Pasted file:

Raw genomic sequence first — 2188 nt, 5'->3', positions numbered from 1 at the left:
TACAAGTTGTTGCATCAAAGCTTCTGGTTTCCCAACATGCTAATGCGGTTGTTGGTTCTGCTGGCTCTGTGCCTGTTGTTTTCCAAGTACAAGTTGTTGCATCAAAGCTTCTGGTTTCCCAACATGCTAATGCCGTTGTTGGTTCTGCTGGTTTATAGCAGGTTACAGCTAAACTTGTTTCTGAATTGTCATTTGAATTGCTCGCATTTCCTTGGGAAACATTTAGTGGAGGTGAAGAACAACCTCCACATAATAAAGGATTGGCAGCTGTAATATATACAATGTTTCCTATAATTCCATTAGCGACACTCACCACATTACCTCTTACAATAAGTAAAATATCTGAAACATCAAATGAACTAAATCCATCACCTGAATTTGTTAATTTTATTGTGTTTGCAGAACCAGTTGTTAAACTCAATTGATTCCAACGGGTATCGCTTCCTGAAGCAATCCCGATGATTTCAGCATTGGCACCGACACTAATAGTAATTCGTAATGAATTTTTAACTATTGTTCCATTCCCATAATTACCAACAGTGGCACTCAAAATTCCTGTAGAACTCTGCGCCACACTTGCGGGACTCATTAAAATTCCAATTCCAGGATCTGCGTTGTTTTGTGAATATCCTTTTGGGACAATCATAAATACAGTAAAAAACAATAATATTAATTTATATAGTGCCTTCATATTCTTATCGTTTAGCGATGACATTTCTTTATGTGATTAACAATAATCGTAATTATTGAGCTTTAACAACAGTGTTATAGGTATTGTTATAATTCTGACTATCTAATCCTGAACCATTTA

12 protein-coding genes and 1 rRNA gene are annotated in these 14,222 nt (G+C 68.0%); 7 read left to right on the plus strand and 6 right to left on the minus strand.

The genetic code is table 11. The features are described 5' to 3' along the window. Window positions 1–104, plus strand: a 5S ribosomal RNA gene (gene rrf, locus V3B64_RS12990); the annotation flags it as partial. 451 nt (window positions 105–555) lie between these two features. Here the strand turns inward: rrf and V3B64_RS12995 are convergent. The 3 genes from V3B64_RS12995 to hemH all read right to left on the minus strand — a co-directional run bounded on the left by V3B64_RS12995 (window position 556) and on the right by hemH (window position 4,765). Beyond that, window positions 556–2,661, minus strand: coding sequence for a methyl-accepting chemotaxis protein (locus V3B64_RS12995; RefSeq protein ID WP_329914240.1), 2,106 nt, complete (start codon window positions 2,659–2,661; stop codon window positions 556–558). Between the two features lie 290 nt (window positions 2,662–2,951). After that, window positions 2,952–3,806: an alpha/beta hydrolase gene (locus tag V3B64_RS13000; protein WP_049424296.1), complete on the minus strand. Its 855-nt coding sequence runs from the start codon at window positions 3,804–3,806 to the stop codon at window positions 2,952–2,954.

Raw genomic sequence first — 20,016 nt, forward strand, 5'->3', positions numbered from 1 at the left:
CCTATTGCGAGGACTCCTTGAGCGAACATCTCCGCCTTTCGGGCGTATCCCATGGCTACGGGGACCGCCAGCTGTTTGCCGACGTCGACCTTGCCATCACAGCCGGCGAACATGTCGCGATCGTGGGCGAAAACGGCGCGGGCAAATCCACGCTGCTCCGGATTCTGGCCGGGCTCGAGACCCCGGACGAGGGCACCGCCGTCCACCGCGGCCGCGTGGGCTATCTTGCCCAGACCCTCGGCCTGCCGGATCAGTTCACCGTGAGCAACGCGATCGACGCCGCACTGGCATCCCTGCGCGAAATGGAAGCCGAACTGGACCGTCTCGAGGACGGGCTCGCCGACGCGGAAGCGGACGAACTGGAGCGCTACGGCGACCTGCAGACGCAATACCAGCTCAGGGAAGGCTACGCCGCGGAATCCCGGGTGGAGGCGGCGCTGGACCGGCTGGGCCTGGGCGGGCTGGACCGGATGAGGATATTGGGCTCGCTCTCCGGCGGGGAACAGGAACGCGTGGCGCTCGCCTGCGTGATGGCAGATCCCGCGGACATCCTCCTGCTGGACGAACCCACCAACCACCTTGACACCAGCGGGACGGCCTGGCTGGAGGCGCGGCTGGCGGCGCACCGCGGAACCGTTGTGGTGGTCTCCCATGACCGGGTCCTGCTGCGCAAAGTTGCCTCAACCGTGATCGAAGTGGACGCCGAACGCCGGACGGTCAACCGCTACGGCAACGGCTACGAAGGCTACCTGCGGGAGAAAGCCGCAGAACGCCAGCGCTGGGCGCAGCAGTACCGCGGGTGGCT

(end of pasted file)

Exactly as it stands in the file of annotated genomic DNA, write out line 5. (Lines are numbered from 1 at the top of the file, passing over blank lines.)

Raw genomic sequence first — 20,016 nt, forward strand, 5'->3', positions numbered from 1 at the left: